Initial jobless claims rose 10,000 last week, which follows the previous week’s huge 64,000 surge. The back-to-back increases put claims at a seasonally adjusted 379,000—the highest since March. More troubling is the second week of year-over-year increases, which hasn’t happened since Hurricane Sandy played havoc with the data in November 2012. But there’s no weather-related factor to blame this time.
Let’s not go off the deep end just yet. Keep in mind that claims data is notoriously volatile and so it’s easy to be misled by focusing on the latest data points. Tune in next week when we learn if the last two updates for this data set are deceiving us.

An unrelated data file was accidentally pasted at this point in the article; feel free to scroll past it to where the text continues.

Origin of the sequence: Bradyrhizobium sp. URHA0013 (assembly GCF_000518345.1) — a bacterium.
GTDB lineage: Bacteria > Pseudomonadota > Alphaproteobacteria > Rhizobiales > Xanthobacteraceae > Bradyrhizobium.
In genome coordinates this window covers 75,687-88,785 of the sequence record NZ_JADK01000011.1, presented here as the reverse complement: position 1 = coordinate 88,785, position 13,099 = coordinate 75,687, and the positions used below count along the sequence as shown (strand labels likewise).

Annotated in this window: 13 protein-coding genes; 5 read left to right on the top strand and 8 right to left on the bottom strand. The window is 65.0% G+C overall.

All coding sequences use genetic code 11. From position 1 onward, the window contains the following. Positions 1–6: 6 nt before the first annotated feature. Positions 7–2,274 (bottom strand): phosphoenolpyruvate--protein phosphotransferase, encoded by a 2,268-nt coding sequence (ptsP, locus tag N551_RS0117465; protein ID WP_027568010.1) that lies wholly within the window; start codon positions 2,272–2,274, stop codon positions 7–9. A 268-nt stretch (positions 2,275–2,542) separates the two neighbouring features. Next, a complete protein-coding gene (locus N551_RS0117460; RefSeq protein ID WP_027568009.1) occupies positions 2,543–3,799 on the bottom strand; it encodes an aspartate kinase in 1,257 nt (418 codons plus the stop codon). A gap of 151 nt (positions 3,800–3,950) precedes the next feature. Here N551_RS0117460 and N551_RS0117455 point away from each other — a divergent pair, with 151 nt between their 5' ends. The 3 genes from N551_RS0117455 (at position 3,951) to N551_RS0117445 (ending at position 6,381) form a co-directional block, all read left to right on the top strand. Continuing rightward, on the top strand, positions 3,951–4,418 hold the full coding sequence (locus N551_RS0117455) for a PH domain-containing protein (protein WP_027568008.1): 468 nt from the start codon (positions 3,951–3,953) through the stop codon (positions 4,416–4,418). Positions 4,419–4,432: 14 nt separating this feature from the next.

One reason for thinking that today’s report isn’t as ominous as it seems: the encouraging macro profile via a broad set of economic and financial indicators. As I discussed earlier today, the US economy appears to be humming along rather well at the moment, at least through November. The question is whether December will mark a turn for the worse? No, according to the initial December estimates of Markit’s manufacturing and services surveys for the US. But today’s claims report suggests otherwise. Hmmm…
We’ll soon locate the joker in this deck. But for now, there’s a bit more uncertainty about what comes next. If the claims numbers are accurately reflecting rising distress in the labor market, we’ll see corroborating evidence in the days and weeks to come. What should we do in the meantime? The usual prescription applies: wait for more data.